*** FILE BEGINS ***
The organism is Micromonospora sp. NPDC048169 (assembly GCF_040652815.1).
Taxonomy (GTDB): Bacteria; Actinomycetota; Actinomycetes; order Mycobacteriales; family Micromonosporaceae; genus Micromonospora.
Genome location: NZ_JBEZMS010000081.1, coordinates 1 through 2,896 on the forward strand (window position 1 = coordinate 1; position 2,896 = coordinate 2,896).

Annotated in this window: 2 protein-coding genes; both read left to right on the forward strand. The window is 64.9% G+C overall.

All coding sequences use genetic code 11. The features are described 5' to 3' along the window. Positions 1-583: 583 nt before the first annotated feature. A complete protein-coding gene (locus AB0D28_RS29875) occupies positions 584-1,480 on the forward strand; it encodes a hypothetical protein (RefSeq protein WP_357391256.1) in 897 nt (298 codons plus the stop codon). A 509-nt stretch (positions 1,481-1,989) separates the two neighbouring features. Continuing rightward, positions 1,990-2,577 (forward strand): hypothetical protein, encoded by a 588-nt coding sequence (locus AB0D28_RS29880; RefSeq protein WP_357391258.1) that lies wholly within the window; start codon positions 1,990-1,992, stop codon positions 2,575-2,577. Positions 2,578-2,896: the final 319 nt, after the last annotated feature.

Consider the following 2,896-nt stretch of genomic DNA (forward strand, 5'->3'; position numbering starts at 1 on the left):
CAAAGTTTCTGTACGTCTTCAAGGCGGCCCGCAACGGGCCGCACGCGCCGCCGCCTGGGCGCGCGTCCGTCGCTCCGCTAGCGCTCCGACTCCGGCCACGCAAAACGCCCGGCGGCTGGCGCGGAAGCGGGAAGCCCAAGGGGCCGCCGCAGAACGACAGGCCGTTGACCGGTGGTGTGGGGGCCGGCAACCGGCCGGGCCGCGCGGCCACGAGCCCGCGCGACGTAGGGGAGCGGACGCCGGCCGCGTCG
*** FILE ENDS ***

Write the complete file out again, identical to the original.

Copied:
The organism is Micromonospora sp. NPDC048169 (assembly GCF_040652815.1).
Taxonomy (GTDB): Bacteria; Actinomycetota; Actinomycetes; order Mycobacteriales; family Micromonosporaceae; genus Micromonospora.
Genome location: NZ_JBEZMS010000081.1, coordinates 1 through 2,896 on the forward strand (window position 1 = coordinate 1; position 2,896 = coordinate 2,896).

Annotated in this window: 2 protein-coding genes; both read left to right on the forward strand. The window is 64.9% G+C overall.

All coding sequences use genetic code 11. The features are described 5' to 3' along the window. Positions 1-583: 583 nt before the first annotated feature. A complete protein-coding gene (locus AB0D28_RS29875) occupies positions 584-1,480 on the forward strand; it encodes a hypothetical protein (RefSeq protein WP_357391256.1) in 897 nt (298 codons plus the stop codon). A 509-nt stretch (positions 1,481-1,989) separates the two neighbouring features. Continuing rightward, positions 1,990-2,577 (forward strand): hypothetical protein, encoded by a 588-nt coding sequence (locus AB0D28_RS29880; RefSeq protein WP_357391258.1) that lies wholly within the window; start codon positions 1,990-1,992, stop codon positions 2,575-2,577. Positions 2,578-2,896: the final 319 nt, after the last annotated feature.

Consider the following 2,896-nt stretch of genomic DNA (forward strand, 5'->3'; position numbering starts at 1 on the left):
CAAAGTTTCTGTACGTCTTCAAGGCGGCCCGCAACGGGCCGCACGCGCCGCCGCCTGGGCGCGCGTCCGTCGCTCCGCTAGCGCTCCGACTCCGGCCACGCAAAACGCCCGGCGGCTGGCGCGGAAGCGGGAAGCCCAAGGGGCCGCCGCAGAACGACAGGCCGTTGACCGGTGGTGTGGGGGCCGGCAACCGGCCGGGCCGCGCGGCCACGAGCCCGCGCGACGTAGGGGAGCGGACGCCGGCCGCGTCG